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Pitch Black
Reviewed by Navin Vembar, ©

Format: Movie
By:   David Twohy (Director)
Genre:   Science Fiction / Horror
Released:   February 18, 2000
Review Date:  
RevSF Rating:   7/10 (What Is This?)

Pitch Black's opening scene is filmed in the style I have named the junkie-withdrawal style, described as such because the camera shakes like -- you guessed it -- a junkie going through withdrawal. This is the favorite style of filmmakers whose primary creative impulse when directing an action scene is deciding how to hide the fact that the actors are being portrayed by plastic mannequins covered with packets of red food coloring.

Fortunately, director David Twohy does not rely too heavily on this style throughout the movie. He does however, use the random camera trick method. Tense moments in the film are indicated by out of focus shots, odd camera angles, and sheared images. Why? I believe the only rational answer is, "Just 'cause."

Despite these flaws, Pitch Black is a well-made film, better than most SF horror flicks. The premise of the film is that a marooned group of not-necessarily-friendly crash survivors are stuck on a planet that appears to be lit by its three suns perpetually. Of course, after the survivors discover predators which only come out at night, an eclipse plunges the desert planet into darkness.

The second-in-command of the ship, Carolyn Fry (Radha Mitchell), is the only one of the crew alive after the crash. In the crash sequence, we see her nearly decide to jettison the passengers in order to save herself. Her actions haunt her throughout the rest of the film, giving her character some depth.

The most interesting character by far is Riddick (Vin Diesel). His gravelly-voiced convict appears to be constantly on the edge of violence. His loyalties are unclear throughout most of the film. Of course, his superhuman strength (rivaled only by the massive power packed into my own five-foot-six frame) and silver reflective eyes that let him see in the dark add to his cool factor.

The nocturnal predators that the survivors encounter are all arms, legs, wings and X-shaped heads. Twohy and fellow screenwriters Jim and Ken Wheat take a page from Jaws and avoid introducing the creatures too early in the film. Instead, they opt to first build tension between the survivors before adding the mild stressor of gruesome dismemberings into the wash, which serves to make the later scenes more intense.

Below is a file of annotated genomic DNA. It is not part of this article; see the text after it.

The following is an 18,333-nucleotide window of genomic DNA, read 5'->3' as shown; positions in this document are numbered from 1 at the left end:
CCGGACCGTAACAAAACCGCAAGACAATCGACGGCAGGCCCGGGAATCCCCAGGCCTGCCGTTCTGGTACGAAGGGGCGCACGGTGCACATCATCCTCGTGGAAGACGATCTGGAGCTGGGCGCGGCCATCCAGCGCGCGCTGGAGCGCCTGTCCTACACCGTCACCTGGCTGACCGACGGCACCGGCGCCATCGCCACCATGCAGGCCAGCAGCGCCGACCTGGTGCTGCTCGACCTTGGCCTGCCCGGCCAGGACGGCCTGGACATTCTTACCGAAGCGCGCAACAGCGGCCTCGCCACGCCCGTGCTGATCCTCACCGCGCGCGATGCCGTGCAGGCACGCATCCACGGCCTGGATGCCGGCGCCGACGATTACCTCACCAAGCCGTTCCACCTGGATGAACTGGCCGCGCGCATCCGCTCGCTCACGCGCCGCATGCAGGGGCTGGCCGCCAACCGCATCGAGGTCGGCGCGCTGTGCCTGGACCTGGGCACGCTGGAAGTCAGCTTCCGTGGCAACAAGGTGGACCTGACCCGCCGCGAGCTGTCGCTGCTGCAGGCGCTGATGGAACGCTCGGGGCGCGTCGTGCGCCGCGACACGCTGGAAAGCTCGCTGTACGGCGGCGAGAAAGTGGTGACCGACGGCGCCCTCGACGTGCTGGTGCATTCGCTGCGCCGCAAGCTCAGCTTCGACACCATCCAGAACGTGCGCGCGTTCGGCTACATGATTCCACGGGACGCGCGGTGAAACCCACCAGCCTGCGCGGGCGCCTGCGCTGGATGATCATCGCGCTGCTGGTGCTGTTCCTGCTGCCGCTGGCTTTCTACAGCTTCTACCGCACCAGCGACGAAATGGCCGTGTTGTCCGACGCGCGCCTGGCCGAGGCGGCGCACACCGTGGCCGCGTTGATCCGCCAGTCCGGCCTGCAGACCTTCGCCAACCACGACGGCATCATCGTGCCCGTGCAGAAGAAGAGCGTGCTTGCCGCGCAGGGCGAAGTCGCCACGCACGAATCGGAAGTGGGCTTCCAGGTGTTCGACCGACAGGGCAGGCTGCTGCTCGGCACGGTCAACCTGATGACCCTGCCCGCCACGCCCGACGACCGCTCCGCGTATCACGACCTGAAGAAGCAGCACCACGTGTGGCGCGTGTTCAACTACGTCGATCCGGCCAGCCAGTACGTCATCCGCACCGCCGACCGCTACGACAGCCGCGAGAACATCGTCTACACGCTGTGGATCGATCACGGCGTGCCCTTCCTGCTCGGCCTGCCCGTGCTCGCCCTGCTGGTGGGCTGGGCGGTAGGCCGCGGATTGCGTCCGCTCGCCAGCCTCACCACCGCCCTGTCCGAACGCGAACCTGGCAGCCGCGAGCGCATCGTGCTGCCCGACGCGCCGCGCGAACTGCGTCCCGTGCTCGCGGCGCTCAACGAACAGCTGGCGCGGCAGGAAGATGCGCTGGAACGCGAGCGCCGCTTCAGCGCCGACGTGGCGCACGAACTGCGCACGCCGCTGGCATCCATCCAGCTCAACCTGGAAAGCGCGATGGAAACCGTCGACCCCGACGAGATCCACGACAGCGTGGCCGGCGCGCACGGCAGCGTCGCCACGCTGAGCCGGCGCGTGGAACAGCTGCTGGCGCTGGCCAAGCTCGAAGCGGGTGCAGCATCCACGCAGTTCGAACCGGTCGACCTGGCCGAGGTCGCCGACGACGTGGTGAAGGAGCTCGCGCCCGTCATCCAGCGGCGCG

The forte of this movie is its visuals. The grainy shots of the desert are bathed in blues, yellows and greens which convey the otherworldly nature of the three suns. The landscape itself is ruggedly desolate, marked by a field of monstrous bones akin to an elephant graveyard. Plus, the film is filled with individual moments that are impressive -- including the ticket-selling shot of a survivor blowing a burst of fire, illuminating the predators that surround him.

Unfortunately, alongside the pretty pictures is some incredibly clunky dialogue. Consider the following conversation:

Fry: How much do you weigh, Johns? [...]
Johns: Around Seventy-nine kilos, to be exact-
Fry: Cause you're seventy-nine kilos of gutless white meat, and that's why you can't think of a better plan.

Yup. Uh-huh. Well, for the most part, wince-worthy lines like that can be ignored by focusing on the visceral positives mentioned above.

As for the performances... both Vin Diesel and Radha Mitchell seem to get into playing their characters, and the child actor who plays Jack has the ability to convey fear with a fair degree of accuracy.

Overall, Pitch Black exceeds the standards of its genre and makes for an excellent popcorn film. It's almost enough to make we wish for silver eyes.

P.S.: Our lawyers have reminded me of my moral responsibility to the mush-headed and/or extremely gullible. Hence, they have required that I leave you with the following disclaimer: Kids -- no matter how much you want to be a cameraman, don't do heroin! Coke'll do the trick.

P.P.S.: I meant Coca-Cola. Jeez.


- RevolutionSF contributor Navin Vembar and Connecticut toy collector Matt Gregory will be the first ones in line when the casting call goes out for Pitch Blacker: Riddick's Revenge.

 
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  •  

    The Dirt on the DVD:

    The video is clear, handling the darkness and washed out landscapes fine. The audio is done really well, using the Dolby channels to give a real sense of direction to the predators.

    The DVD includes a few minutes of extra scenes. I never saw the movie in the theater, so I can't identify what was added, but the commentary seems to indicate that there isn't too much new stuff. Included: a making-of featurette that is incredibly short and uninformative, and a video of the Raveworld promotional parties. There are two commentary tracks. The first (by Diesel, Hauser, and Twohy) is decent because it's clear that those three had fun making the film. The second (by producer Tom Engelman, visual effects supervisor Peter Chiang, and Twohy again) is more about the craft and limitations of filmmaking.

    DVD Rating: 7/10

     

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